Despite no preoperative evidence of malignancy, many case reports of UFP include management by open or laparoscopic surgery. Recent publications refer to endoscopic, percutaneous or ureteroscopic excisions or laser ablation of the polyp [2,9]. Endoscopic treatment is associated with minimal operative morbidity to the patient but like in our case, endoscopic access to evaluate the entire extent of the polyp can be limited and is not always possible. The polyp can constrict the ureter so that it is impossible to pass or access the base of the polyp. View also can be limited by little working space or bloody urine, so that open or laparoscopic approach with segmental resection of the ureter becomes necessary . In many cases preoperative diagnosis is also uncertain and there remains a risk and suspicion for undertreating an undiagnosed focus of urothelial carcinoma when the imaging characteristics are non-specific. Williams et al  reported that 49% of their cohort underwent nephroureterectomy, while the remainder underwent open surgical exploration with local excision. Debruyne et al. in their series of 108 patients reported that 37% of the patients underwent nephroureterectomies because of an uncertain preoperative diagnosis . With technological advances, the mainstay of evaluation of suspicious ureteral lesions has become diagnostic ureteroscopy and biopsy. Ureteroscopic assessment has advantage possibility of endoscopic resection or ablation of the polyp. However in case of diagnostic dilemma preoperatively, many patients require nephroureterectomy due to suspicion of urothelial malignancy and the histological diagnosis of UFP is made postoperatively, as in our case.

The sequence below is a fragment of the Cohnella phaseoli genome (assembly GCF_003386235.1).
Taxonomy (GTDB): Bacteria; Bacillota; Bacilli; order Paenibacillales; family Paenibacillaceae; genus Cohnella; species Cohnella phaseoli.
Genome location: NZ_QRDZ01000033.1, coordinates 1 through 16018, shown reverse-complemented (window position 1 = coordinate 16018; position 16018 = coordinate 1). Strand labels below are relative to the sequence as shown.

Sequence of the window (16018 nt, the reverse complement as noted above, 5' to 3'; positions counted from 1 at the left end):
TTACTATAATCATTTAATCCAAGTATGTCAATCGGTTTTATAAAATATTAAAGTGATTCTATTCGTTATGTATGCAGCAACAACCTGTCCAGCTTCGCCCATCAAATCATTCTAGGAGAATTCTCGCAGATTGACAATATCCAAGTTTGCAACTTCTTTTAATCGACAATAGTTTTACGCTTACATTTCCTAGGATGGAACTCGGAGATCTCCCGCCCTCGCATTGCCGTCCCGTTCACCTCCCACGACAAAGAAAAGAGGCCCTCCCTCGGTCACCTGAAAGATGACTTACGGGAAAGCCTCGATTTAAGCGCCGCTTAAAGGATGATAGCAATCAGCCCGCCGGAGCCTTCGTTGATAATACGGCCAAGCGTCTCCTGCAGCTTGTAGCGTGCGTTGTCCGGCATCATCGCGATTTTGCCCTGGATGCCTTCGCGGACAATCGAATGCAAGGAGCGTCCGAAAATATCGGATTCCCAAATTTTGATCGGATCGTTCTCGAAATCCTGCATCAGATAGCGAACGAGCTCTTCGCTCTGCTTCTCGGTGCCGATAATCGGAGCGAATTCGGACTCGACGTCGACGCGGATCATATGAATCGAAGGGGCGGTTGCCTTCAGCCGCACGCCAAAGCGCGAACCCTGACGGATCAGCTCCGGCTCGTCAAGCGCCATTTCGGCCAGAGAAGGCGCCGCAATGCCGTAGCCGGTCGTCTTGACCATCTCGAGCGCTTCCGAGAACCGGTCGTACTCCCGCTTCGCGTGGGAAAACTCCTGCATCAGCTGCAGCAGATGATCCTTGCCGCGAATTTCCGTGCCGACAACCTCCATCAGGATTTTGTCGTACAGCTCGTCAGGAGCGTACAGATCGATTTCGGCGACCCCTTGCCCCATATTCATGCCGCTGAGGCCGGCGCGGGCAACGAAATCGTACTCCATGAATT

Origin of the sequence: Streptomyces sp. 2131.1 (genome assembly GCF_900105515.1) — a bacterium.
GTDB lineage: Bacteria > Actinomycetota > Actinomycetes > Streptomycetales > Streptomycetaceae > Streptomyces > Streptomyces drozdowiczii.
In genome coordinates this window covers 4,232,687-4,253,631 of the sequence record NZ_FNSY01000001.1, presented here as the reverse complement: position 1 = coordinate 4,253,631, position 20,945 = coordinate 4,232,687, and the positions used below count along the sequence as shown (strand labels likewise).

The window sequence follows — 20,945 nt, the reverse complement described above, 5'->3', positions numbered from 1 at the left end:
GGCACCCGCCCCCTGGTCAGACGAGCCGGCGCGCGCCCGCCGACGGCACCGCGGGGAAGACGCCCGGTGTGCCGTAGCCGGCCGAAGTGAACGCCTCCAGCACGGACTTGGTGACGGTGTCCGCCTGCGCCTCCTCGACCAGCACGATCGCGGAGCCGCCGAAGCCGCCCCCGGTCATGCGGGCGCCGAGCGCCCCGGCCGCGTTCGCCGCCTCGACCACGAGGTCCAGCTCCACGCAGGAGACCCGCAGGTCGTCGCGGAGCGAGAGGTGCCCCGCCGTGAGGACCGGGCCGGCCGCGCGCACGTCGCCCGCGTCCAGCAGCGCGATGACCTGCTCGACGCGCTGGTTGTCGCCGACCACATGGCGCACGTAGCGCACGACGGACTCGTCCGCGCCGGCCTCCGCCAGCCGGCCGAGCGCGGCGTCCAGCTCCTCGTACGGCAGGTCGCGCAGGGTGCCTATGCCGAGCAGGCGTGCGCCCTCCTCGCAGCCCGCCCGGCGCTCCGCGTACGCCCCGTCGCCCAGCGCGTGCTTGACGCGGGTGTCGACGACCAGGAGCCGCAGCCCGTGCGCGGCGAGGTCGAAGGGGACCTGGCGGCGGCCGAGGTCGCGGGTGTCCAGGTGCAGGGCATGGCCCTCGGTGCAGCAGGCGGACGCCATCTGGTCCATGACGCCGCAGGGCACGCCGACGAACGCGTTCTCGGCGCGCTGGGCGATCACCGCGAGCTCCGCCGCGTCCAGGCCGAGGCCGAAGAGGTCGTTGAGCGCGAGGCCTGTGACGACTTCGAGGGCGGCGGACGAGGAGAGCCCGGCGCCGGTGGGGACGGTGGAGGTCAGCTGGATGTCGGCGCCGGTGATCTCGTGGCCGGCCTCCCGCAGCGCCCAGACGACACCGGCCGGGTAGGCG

A fibroepithelial polyp of the ureter is a rare benign tumour mimicking typical findings of UTUC. It has to be included in the differential diagnosis of UTUC, especially when urine cytology and biopsy are negative. In this condition of diagnostic uncertainty priority should be given for excision of tumour with renal preservation or intraoperative confirmation of any focus of malignancy before proceeding for radical nephroureterctomy.